Apple has sent a message to law enforcement officials refusing to hack into and unlock the iPhone 5c of the San Bernardino Shooter Syed Rizwan Farook. The public declaration came after a federal judge in Riverside issued a court order to Apple to create special software that would unlock the phone.
The CEO of Apple, Tim Cook, and advocates of privacy and cybersecurity, have sent a strong message warning that the FBI's request could potentially establish a dangerous precedent in which tech firms must undercut their own security measures and work against the best interest of their customers.
Cook responded to the order by saying that Apple has done everything within their power and within the law to help law enforcement officials. “But now the U.S. government has asked us for something we simply do not have, and something we consider too dangerous to create.”
The FBI wants Apple to create a type of malware through an update to iOS 9 that would specifically compromise security protections in the mobile operating system on Farook's phone.
Investigators claim they need help from Apple to bypass the auto-erase feature, which Farook enabled on his phone before he and his wife killed 14 people and died in a gunfight on Dec.2, 2015. This would allow the FBI to bypass the 10 tries iPhone users have to unlock their phones before the system deletes all the data on the phone.
Apple is known for their reputation to defend customer privacy, yet they still periodically comply with court orders. It has given unencrypted information stored on iCloud over to the government. The company has provided such information in the San Bernardino investigation, court documents show. However, the last time Farook backed up his phone was more than a month before the shooting.
Apple claims that they do not currently have software lying around that solves this` problem and creating such software would establish a master key that defeats the protections on many of its devices. “The government suggests this tool could on be used once, on one phone,” Cook Said. “But that's simply not true.”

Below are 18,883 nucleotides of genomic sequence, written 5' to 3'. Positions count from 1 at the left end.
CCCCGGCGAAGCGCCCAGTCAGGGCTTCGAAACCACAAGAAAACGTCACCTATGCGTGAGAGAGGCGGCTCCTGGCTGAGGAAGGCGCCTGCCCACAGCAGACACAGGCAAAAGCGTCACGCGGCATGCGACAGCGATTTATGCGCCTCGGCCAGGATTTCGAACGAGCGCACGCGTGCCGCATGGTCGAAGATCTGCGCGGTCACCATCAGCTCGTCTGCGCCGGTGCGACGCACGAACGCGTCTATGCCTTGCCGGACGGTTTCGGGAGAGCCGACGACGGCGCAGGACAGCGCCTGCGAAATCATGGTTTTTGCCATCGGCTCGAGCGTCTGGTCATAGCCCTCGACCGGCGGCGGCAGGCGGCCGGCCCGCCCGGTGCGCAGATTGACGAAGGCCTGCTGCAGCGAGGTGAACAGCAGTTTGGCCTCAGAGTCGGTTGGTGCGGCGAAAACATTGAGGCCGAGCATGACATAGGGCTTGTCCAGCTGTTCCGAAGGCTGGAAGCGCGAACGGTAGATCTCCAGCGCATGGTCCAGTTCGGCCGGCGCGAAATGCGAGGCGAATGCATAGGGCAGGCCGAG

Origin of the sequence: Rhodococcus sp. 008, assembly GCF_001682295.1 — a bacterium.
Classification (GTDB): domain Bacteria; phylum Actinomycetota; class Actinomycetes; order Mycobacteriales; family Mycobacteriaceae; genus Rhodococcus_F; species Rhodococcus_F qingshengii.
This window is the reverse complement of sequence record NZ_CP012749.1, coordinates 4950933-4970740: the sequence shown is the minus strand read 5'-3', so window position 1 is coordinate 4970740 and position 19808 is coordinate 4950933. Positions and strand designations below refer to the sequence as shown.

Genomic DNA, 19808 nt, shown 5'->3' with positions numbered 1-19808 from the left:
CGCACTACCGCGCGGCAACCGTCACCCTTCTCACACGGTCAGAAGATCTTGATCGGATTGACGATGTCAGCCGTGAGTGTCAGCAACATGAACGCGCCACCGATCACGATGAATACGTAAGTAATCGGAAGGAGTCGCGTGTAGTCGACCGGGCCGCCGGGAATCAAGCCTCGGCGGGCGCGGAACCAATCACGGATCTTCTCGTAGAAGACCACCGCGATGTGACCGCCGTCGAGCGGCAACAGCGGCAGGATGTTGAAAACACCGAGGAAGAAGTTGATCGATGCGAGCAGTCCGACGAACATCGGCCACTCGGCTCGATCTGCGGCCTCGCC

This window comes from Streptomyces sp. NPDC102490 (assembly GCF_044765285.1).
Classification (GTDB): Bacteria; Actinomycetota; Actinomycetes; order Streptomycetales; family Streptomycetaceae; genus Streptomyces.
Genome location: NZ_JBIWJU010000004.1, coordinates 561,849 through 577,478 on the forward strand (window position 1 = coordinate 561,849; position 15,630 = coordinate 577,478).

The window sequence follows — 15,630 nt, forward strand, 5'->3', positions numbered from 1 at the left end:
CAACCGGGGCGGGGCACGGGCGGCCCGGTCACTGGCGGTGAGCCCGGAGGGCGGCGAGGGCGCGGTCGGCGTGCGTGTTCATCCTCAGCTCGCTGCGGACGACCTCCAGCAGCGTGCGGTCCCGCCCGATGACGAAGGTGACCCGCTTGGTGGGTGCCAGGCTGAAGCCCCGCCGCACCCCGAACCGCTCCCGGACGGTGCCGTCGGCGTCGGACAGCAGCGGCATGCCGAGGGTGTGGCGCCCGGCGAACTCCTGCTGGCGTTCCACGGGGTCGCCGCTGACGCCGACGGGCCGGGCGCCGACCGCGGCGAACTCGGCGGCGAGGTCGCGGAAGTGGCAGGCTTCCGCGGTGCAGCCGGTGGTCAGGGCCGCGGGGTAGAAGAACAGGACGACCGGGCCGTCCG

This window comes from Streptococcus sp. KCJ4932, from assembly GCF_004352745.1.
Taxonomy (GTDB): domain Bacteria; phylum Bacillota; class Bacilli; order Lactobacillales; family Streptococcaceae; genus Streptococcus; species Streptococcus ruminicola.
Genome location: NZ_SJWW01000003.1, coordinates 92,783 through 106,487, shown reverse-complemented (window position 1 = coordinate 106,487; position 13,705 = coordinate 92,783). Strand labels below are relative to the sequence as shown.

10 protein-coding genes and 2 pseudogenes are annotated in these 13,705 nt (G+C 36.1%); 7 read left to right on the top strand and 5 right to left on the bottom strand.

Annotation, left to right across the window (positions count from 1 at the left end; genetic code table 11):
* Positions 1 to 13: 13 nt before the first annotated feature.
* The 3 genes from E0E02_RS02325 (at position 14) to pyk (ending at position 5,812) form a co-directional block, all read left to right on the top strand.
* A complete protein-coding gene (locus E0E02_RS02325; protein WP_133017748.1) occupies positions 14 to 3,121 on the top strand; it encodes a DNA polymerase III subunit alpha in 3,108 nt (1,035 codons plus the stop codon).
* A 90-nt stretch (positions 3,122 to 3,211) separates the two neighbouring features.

Democrats and Republicans cannot agree with one another on issues surrounding privacy. Some legislators like Dianne Feinstein of California want stronger government tools to allegedly combat terrorism. However, liberal Democrats and libertarian-minded Republicans support stronger privacy protections on constitutional grounds.
. The government is basing its demand on a law dating back to 1789 called the All Writs Act , a catch-all statute that authorized federal courts to issue whatever orders they find necessary to fill in legal gaps.
If Apple has to comply with this court order, this would set an extremely dangerous precedent. Unlawful intrusions such as that suggested by the government in this matter must be halted. The principles of the U.S. Constitution must be upheld in any criminal investigation and case, regardless of the allegations in question. In recent years the government has been under much scrutiny for the invasion of privacy of its citizens and foreign countries.
For more on the government and invasion of privacy:NSA Tracking Location Via Cell Phones, The Government has been Tracking Calls for Decades
For more on the Apple Case: What's Really at Stake in the Apple Encryption Debate